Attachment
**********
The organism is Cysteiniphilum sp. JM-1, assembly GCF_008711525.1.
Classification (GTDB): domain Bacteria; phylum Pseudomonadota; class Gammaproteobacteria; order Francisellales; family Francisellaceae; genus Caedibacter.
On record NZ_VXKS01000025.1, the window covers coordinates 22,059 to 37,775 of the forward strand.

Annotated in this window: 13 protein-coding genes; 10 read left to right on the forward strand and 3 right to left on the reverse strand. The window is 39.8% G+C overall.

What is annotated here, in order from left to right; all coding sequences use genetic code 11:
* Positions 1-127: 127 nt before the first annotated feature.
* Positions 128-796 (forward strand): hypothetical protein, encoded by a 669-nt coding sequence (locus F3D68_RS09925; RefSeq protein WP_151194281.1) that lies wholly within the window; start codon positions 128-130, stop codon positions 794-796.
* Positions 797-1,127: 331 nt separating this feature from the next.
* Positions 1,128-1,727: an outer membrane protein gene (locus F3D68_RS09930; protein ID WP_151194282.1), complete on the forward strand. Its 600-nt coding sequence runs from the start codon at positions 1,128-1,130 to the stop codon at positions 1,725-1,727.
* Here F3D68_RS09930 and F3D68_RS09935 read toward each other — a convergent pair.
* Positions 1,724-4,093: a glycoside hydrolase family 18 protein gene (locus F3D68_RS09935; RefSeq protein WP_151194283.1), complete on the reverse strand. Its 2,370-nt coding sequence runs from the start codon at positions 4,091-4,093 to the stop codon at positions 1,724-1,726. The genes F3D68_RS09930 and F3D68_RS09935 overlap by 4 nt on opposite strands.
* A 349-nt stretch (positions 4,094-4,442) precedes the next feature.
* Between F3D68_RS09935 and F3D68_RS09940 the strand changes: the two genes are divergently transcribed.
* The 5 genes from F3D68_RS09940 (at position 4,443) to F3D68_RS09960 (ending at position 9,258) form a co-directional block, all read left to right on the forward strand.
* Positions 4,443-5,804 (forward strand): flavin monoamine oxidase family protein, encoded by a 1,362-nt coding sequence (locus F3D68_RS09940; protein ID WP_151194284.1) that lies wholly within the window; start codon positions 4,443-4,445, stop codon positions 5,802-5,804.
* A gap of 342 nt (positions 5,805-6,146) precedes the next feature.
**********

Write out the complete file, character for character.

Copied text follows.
The organism is Cysteiniphilum sp. JM-1, assembly GCF_008711525.1.
Classification (GTDB): domain Bacteria; phylum Pseudomonadota; class Gammaproteobacteria; order Francisellales; family Francisellaceae; genus Caedibacter.
On record NZ_VXKS01000025.1, the window covers coordinates 22,059 to 37,775 of the forward strand.

Annotated in this window: 13 protein-coding genes; 10 read left to right on the forward strand and 3 right to left on the reverse strand. The window is 39.8% G+C overall.

What is annotated here, in order from left to right; all coding sequences use genetic code 11:
* Positions 1-127: 127 nt before the first annotated feature.
* Positions 128-796 (forward strand): hypothetical protein, encoded by a 669-nt coding sequence (locus F3D68_RS09925; RefSeq protein WP_151194281.1) that lies wholly within the window; start codon positions 128-130, stop codon positions 794-796.
* Positions 797-1,127: 331 nt separating this feature from the next.
* Positions 1,128-1,727: an outer membrane protein gene (locus F3D68_RS09930; protein ID WP_151194282.1), complete on the forward strand. Its 600-nt coding sequence runs from the start codon at positions 1,128-1,130 to the stop codon at positions 1,725-1,727.
* Here F3D68_RS09930 and F3D68_RS09935 read toward each other — a convergent pair.
* Positions 1,724-4,093: a glycoside hydrolase family 18 protein gene (locus F3D68_RS09935; RefSeq protein WP_151194283.1), complete on the reverse strand. Its 2,370-nt coding sequence runs from the start codon at positions 4,091-4,093 to the stop codon at positions 1,724-1,726. The genes F3D68_RS09930 and F3D68_RS09935 overlap by 4 nt on opposite strands.
* A 349-nt stretch (positions 4,094-4,442) precedes the next feature.
* Between F3D68_RS09935 and F3D68_RS09940 the strand changes: the two genes are divergently transcribed.
* The 5 genes from F3D68_RS09940 (at position 4,443) to F3D68_RS09960 (ending at position 9,258) form a co-directional block, all read left to right on the forward strand.
* Positions 4,443-5,804 (forward strand): flavin monoamine oxidase family protein, encoded by a 1,362-nt coding sequence (locus F3D68_RS09940; protein ID WP_151194284.1) that lies wholly within the window; start codon positions 4,443-4,445, stop codon positions 5,802-5,804.
* A gap of 342 nt (positions 5,805-6,146) precedes the next feature.